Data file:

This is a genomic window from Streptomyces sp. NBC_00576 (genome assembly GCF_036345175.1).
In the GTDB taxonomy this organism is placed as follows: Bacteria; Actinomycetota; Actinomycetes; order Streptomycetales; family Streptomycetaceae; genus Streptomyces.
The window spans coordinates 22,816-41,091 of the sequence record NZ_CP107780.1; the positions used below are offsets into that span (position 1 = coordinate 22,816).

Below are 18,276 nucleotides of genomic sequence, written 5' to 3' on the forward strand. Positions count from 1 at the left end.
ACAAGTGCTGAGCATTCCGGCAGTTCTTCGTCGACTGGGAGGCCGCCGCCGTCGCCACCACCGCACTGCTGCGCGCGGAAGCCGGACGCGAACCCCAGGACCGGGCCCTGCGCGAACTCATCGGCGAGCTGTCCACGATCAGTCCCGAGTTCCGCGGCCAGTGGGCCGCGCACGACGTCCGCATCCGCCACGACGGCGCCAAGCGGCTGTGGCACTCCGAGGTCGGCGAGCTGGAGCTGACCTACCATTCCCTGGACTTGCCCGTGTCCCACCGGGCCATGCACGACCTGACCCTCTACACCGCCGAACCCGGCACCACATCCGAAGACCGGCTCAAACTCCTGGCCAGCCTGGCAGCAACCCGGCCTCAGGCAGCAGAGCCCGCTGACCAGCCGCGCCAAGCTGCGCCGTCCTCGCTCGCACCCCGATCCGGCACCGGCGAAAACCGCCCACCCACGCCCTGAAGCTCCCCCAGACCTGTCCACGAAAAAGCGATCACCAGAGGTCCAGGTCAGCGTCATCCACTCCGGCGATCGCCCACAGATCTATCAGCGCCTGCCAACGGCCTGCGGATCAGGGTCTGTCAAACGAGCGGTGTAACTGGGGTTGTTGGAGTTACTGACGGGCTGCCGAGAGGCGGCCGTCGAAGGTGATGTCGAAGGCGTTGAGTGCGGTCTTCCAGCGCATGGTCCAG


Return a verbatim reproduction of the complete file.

This is a genomic window from Streptomyces sp. NBC_00576 (genome assembly GCF_036345175.1).
In the GTDB taxonomy this organism is placed as follows: Bacteria; Actinomycetota; Actinomycetes; order Streptomycetales; family Streptomycetaceae; genus Streptomyces.
The window spans coordinates 22,816-41,091 of the sequence record NZ_CP107780.1; the positions used below are offsets into that span (position 1 = coordinate 22,816).

Below are 18,276 nucleotides of genomic sequence, written 5' to 3' on the forward strand. Positions count from 1 at the left end.
ACAAGTGCTGAGCATTCCGGCAGTTCTTCGTCGACTGGGAGGCCGCCGCCGTCGCCACCACCGCACTGCTGCGCGCGGAAGCCGGACGCGAACCCCAGGACCGGGCCCTGCGCGAACTCATCGGCGAGCTGTCCACGATCAGTCCCGAGTTCCGCGGCCAGTGGGCCGCGCACGACGTCCGCATCCGCCACGACGGCGCCAAGCGGCTGTGGCACTCCGAGGTCGGCGAGCTGGAGCTGACCTACCATTCCCTGGACTTGCCCGTGTCCCACCGGGCCATGCACGACCTGACCCTCTACACCGCCGAACCCGGCACCACATCCGAAGACCGGCTCAAACTCCTGGCCAGCCTGGCAGCAACCCGGCCTCAGGCAGCAGAGCCCGCTGACCAGCCGCGCCAAGCTGCGCCGTCCTCGCTCGCACCCCGATCCGGCACCGGCGAAAACCGCCCACCCACGCCCTGAAGCTCCCCCAGACCTGTCCACGAAAAAGCGATCACCAGAGGTCCAGGTCAGCGTCATCCACTCCGGCGATCGCCCACAGATCTATCAGCGCCTGCCAACGGCCTGCGGATCAGGGTCTGTCAAACGAGCGGTGTAACTGGGGTTGTTGGAGTTACTGACGGGCTGCCGAGAGGCGGCCGTCGAAGGTGATGTCGAAGGCGTTGAGTGCGGTCTTCCAGCGCATGGTCCAG